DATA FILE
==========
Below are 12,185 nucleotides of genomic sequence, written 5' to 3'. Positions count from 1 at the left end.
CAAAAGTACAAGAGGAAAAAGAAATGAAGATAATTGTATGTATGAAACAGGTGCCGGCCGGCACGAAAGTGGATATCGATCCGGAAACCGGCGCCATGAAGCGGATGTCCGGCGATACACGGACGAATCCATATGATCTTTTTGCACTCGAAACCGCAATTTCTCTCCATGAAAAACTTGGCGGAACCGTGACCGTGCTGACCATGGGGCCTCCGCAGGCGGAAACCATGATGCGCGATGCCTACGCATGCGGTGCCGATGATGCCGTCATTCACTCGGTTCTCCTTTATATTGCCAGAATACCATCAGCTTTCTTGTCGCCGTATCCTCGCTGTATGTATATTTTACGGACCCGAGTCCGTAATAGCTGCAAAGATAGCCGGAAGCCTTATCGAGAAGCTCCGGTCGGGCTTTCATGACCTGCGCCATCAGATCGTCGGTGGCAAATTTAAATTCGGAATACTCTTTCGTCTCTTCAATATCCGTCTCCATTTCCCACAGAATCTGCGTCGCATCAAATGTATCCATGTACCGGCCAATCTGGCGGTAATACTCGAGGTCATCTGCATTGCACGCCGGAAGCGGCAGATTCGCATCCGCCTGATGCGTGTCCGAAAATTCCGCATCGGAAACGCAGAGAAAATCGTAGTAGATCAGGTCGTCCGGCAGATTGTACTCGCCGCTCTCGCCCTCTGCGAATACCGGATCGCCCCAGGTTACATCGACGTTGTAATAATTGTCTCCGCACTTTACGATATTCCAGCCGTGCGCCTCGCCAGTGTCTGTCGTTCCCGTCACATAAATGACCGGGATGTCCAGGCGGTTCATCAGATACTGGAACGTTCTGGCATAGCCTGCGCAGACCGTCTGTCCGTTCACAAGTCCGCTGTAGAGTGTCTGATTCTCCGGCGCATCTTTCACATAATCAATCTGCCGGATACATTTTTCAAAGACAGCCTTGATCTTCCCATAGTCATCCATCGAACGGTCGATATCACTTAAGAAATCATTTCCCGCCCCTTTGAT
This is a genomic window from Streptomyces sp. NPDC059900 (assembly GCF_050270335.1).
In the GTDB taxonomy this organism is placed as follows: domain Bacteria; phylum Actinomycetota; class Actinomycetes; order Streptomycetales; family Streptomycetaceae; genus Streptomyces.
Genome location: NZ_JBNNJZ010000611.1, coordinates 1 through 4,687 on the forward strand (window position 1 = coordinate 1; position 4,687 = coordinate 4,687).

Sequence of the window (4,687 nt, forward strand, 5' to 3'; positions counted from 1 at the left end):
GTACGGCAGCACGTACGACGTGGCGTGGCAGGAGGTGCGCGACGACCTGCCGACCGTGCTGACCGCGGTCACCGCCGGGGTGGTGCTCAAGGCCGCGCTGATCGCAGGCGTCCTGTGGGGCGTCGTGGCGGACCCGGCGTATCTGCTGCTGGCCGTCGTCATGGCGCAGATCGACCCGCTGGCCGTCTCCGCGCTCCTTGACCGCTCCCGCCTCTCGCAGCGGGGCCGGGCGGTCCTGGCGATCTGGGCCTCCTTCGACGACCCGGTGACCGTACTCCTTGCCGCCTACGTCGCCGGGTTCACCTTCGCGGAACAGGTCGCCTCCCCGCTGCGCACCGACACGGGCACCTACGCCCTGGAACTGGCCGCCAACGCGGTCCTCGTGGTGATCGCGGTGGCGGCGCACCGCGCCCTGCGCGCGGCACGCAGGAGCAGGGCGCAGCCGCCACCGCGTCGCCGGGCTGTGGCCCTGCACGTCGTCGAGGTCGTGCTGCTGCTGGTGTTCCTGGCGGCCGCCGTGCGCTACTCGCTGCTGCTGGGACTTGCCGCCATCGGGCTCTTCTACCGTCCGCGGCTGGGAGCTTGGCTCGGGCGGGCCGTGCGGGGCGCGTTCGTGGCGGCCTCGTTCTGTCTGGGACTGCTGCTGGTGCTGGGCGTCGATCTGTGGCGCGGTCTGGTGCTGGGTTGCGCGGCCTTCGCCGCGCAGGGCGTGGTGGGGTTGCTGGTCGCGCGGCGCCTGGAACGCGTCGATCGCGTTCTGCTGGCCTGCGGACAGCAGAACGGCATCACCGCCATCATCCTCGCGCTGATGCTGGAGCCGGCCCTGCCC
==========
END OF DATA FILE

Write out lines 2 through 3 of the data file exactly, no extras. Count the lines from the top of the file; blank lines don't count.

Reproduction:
CAAAAGTACAAGAGGAAAAAGAAATGAAGATAATTGTATGTATGAAACAGGTGCCGGCCGGCACGAAAGTGGATATCGATCCGGAAACCGGCGCCATGAAGCGGATGTCCGGCGATACACGGACGAATCCATATGATCTTTTTGCACTCGAAACCGCAATTTCTCTCCATGAAAAACTTGGCGGAACCGTGACCGTGCTGACCATGGGGCCTCCGCAGGCGGAAACCATGATGCGCGATGCCTACGCATGCGGTGCCGATGATGCCGTCATTCACTCGGTTCTCCTTTATATTGCCAGAATACCATCAGCTTTCTTGTCGCCGTATCCTCGCTGTATGTATATTTTACGGACCCGAGTCCGTAATAGCTGCAAAGATAGCCGGAAGCCTTATCGAGAAGCTCCGGTCGGGCTTTCATGACCTGCGCCATCAGATCGTCGGTGGCAAATTTAAATTCGGAATACTCTTTCGTCTCTTCAATATCCGTCTCCATTTCCCACAGAATCTGCGTCGCATCAAATGTATCCATGTACCGGCCAATCTGGCGGTAATACTCGAGGTCATCTGCATTGCACGCCGGAAGCGGCAGATTCGCATCCGCCTGATGCGTGTCCGAAAATTCCGCATCGGAAACGCAGAGAAAATCGTAGTAGATCAGGTCGTCCGGCAGATTGTACTCGCCGCTCTCGCCCTCTGCGAATACCGGATCGCCCCAGGTTACATCGACGTTGTAATAATTGTCTCCGCACTTTACGATATTCCAGCCGTGCGCCTCGCCAGTGTCTGTCGTTCCCGTCACATAAATGACCGGGATGTCCAGGCGGTTCATCAGATACTGGAACGTTCTGGCATAGCCTGCGCAGACCGTCTGTCCGTTCACAAGTCCGCTGTAGAGTGTCTGATTCTCCGGCGCATCTTTCACATAATCAATCTGCCGGATACATTTTTCAAAGACAGCCTTGATCTTCCCATAGTCATCCATCGAACGGTCGATATCACTTAAGAAATCATTTCCCGCCCCTTTGAT
This is a genomic window from Streptomyces sp. NPDC059900 (assembly GCF_050270335.1).